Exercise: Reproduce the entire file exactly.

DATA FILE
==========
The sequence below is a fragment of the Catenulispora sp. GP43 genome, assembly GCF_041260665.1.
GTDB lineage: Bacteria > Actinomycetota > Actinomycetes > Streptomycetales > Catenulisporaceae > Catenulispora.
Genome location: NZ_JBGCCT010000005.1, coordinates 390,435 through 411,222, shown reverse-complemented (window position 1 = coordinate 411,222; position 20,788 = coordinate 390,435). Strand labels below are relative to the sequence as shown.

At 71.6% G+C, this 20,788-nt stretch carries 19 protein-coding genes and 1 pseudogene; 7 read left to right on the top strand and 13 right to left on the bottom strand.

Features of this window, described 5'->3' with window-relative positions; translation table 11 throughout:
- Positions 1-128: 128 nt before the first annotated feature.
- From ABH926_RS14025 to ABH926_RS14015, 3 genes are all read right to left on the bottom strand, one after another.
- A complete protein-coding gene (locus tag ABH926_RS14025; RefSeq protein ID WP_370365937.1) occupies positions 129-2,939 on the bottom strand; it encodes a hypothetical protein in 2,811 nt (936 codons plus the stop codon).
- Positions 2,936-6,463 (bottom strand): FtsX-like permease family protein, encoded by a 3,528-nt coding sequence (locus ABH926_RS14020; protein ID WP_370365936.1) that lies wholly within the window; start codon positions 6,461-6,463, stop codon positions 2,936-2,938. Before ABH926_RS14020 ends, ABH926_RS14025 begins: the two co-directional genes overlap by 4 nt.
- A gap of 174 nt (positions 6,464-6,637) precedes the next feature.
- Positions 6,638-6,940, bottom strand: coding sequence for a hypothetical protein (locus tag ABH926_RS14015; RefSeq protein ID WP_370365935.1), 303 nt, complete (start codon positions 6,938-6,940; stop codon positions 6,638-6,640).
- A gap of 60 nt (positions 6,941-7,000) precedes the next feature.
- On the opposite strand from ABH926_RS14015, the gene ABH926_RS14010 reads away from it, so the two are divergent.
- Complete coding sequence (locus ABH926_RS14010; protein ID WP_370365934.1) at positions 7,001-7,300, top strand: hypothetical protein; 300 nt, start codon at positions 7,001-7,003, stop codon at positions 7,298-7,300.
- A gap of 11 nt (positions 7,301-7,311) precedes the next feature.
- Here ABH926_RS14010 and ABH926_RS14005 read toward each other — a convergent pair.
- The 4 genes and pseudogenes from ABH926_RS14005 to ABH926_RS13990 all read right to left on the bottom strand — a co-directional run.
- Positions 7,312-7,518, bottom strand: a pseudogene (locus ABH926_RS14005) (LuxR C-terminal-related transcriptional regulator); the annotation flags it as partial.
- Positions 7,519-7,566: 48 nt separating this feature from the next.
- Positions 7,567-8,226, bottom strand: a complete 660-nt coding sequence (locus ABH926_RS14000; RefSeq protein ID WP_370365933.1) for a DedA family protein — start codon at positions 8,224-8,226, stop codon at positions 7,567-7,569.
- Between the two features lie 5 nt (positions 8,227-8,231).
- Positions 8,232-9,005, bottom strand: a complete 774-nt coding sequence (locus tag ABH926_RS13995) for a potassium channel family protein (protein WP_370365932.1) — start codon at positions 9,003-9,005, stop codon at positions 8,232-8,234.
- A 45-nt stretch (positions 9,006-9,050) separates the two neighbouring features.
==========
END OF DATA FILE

The sequence below is a fragment of the Catenulispora sp. GP43 genome, assembly GCF_041260665.1.
GTDB lineage: Bacteria > Actinomycetota > Actinomycetes > Streptomycetales > Catenulisporaceae > Catenulispora.
Genome location: NZ_JBGCCT010000005.1, coordinates 390,435 through 411,222, shown reverse-complemented (window position 1 = coordinate 411,222; position 20,788 = coordinate 390,435). Strand labels below are relative to the sequence as shown.

At 71.6% G+C, this 20,788-nt stretch carries 19 protein-coding genes and 1 pseudogene; 7 read left to right on the top strand and 13 right to left on the bottom strand.

Features of this window, described 5'->3' with window-relative positions; translation table 11 throughout:
- Positions 1-128: 128 nt before the first annotated feature.
- From ABH926_RS14025 to ABH926_RS14015, 3 genes are all read right to left on the bottom strand, one after another.
- A complete protein-coding gene (locus tag ABH926_RS14025; RefSeq protein ID WP_370365937.1) occupies positions 129-2,939 on the bottom strand; it encodes a hypothetical protein in 2,811 nt (936 codons plus the stop codon).
- Positions 2,936-6,463 (bottom strand): FtsX-like permease family protein, encoded by a 3,528-nt coding sequence (locus ABH926_RS14020; protein ID WP_370365936.1) that lies wholly within the window; start codon positions 6,461-6,463, stop codon positions 2,936-2,938. Before ABH926_RS14020 ends, ABH926_RS14025 begins: the two co-directional genes overlap by 4 nt.
- A gap of 174 nt (positions 6,464-6,637) precedes the next feature.
- Positions 6,638-6,940, bottom strand: coding sequence for a hypothetical protein (locus tag ABH926_RS14015; RefSeq protein ID WP_370365935.1), 303 nt, complete (start codon positions 6,938-6,940; stop codon positions 6,638-6,640).
- A gap of 60 nt (positions 6,941-7,000) precedes the next feature.
- On the opposite strand from ABH926_RS14015, the gene ABH926_RS14010 reads away from it, so the two are divergent.
- Complete coding sequence (locus ABH926_RS14010; protein ID WP_370365934.1) at positions 7,001-7,300, top strand: hypothetical protein; 300 nt, start codon at positions 7,001-7,003, stop codon at positions 7,298-7,300.
- A gap of 11 nt (positions 7,301-7,311) precedes the next feature.
- Here ABH926_RS14010 and ABH926_RS14005 read toward each other — a convergent pair.
- The 4 genes and pseudogenes from ABH926_RS14005 to ABH926_RS13990 all read right to left on the bottom strand — a co-directional run.
- Positions 7,312-7,518, bottom strand: a pseudogene (locus ABH926_RS14005) (LuxR C-terminal-related transcriptional regulator); the annotation flags it as partial.
- Positions 7,519-7,566: 48 nt separating this feature from the next.
- Positions 7,567-8,226, bottom strand: a complete 660-nt coding sequence (locus ABH926_RS14000; RefSeq protein ID WP_370365933.1) for a DedA family protein — start codon at positions 8,224-8,226, stop codon at positions 7,567-7,569.
- Between the two features lie 5 nt (positions 8,227-8,231).
- Positions 8,232-9,005, bottom strand: a complete 774-nt coding sequence (locus tag ABH926_RS13995) for a potassium channel family protein (protein WP_370365932.1) — start codon at positions 9,003-9,005, stop codon at positions 8,232-8,234.
- A 45-nt stretch (positions 9,006-9,050) separates the two neighbouring features.